The missing link presently being touted in the media, Ardipithecus ramidus, has had more reconstructive surgery than Michael Jackson. Assuming that their "extensive digital reconstruction" of its "badly crushed and distorted bones" is accurate, what does A. ramidus (or “Ardi” as the fawning media is affectionately calling it) really show us that we didn’t already know? We already knew of upright walking / tree-climbing, small-brained hominids—that’s what Lucy, an australopithecine, was. We already knew that there were australopithecine fossils dating back to before 4 million years, and this fossil is only a little bit older. So what does this fossil teach us? Assuming all the reconstructions of Ardi's crushed bones are objective and accurate, this fossil teaches us at least one very important thing: prevailing evolutionary explanations about how upright walking supposedly evolved in humans, confidently taught in countless college-level anthropology classes, were basically wrong.The Ardipithecus remains were painstakingly reconstructed over a period of ten years, during which clues about her morphology were extracted. Mr. Luskin is not correct in his assertion that we already knew about australopithecine fossils before 4 gigayears ago. The earliest clear evidence that we had for bipedality dated to around 3.6 mya. It is clear that bipedality was established by that time but we didn't have anything before that. The description of the Ardipithecus remains tells us that bipedality was incipient 4.4 mya.
He is also wrong about what was being taught. It has never been clear how bipedality arose and there have been competing models to explain its development that have been nothing more than hypothetical because we didn't have anything to test them on. The most popular model was the "forest/fringe" model in which bipedality arose as the climate cooled and the savannas expanded. The precursors of the Gorillas and Chimpanzees adapted to the forest proper, while the baboons and their ilk took to the grasslands. That left the area in between where a hominid could develop that could take advantage of both. Guess what? That model turned out to be wrong. So what? Now we know that bipedality arose in a forested environment and our models can proceed from that knowledge. That is how science works. It learns from its mistakes.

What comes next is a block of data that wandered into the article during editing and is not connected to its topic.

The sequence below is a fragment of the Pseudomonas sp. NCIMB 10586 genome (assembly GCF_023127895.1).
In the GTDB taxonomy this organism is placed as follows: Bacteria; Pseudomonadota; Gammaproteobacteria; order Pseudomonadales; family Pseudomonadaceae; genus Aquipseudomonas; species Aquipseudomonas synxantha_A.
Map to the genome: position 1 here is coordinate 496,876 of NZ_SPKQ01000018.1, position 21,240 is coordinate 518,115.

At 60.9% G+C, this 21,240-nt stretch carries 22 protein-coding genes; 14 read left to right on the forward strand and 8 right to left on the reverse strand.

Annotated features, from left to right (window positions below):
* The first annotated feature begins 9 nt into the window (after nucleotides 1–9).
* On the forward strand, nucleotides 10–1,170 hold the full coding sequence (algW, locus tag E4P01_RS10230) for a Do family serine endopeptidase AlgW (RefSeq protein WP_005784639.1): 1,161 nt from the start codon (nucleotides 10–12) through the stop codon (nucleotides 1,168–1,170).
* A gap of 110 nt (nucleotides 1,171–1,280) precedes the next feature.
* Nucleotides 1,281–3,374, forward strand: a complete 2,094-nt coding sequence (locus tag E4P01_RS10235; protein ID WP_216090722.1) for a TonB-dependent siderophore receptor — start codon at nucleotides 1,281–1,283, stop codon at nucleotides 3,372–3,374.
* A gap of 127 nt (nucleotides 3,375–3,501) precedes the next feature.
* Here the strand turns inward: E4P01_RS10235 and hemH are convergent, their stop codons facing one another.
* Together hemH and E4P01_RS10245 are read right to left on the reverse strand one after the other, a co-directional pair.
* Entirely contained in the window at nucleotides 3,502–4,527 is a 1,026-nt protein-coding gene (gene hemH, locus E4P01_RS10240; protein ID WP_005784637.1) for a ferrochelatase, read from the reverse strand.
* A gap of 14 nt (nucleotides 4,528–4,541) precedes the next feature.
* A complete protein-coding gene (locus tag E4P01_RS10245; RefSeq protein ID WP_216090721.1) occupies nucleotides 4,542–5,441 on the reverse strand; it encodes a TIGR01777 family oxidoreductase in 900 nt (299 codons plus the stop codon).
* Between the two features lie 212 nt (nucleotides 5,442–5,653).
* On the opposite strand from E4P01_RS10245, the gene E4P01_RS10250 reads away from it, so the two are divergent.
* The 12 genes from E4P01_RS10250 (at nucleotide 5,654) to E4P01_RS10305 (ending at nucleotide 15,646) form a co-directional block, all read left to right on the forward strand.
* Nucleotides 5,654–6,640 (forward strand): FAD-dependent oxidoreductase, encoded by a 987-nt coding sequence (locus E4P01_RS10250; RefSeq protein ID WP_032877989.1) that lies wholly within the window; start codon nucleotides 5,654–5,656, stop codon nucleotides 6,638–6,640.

Luskin is also wrong about what else it tells us. It tells us that this early biped was also completely adapted to the trees, and was, thus, in a position to take advantage of the shrinking forests when the dessication began around 4 mya. We still don't know exactly how bipedality developed, but we know that it did.
Luskin also writes:
It’s rarely discussed, but there are a number of upright-walking, forest-dwelling ape-like species known from prior to 10 million years ago that are thought to be far removed from human ancestors. This implies that bipedalism in a hominoid does not necessarily qualify an individual as a human ancestor, and it also casts doubt on classical explanations for the evolution of bipedalism.WHAT???? Which ape-like species is he talking about? There are absolutely no bipedal apes of any kind in the Miocene prior to seven million years ago. If there had been, this would have been huge news! He, of course, cites no information here. It isn't rarely discussed. Its not discussed at all!! I have written Mr. Luskin and asked him which remains he is referring to. I know it ain't Dryopithecus, Sivapithecus, Oreopithecus, Kenyapithecus or Gigantopithecus.
Luskin, correctly, does point out that there is some skepticism in the palaeoanthropological community about whether the case for bipedality holds up, notably from Bill Jungers at Stony Brook and Bernard Wood, at GW, in Washington, D.C., although Wood states that the head has better evidence for bipedality. This is, perhaps, true and we do need to be cautious about hanging our hats on one specimen, but the evidence, as presented by White, Asfaw and Lovejoy, is compelling. Luskin concludes thus:
So what do we have with “Ardi”? We have an extremely crushed “Irish stew” fossil that has undergone extensive reconstruction in order to become part of a PR campaign to make bold claims of ancestral status to the human line, even though at base its qualities are very similar to previously known fossils, and there's a lot of skepticism about the claims being made. In other words, we have the typical media circus that we find every time a new "missing link" is found.For one thing, Luskin has just finished saying our models are wrong. The only reason that our models are wrong is because Ardipithecus ramidus isn't similar to other previously known fossils. That is why it is generating the buzz. The remains are completely, radically, different from the fossils that we have that come after, when bipedality is firmly established. The only reason it became part of a PR campaign at all is because it was so unusual. Hundreds of fossils have been yanked out of the ground in the last decade, none of which made the front page because they confirmed what we had already suspected about human evolution. Ardipithecus ramidus didn't. It suggested new things to think about and new models to work from. That is how science proceeds. Casey Luskin doesn't seem to like that.
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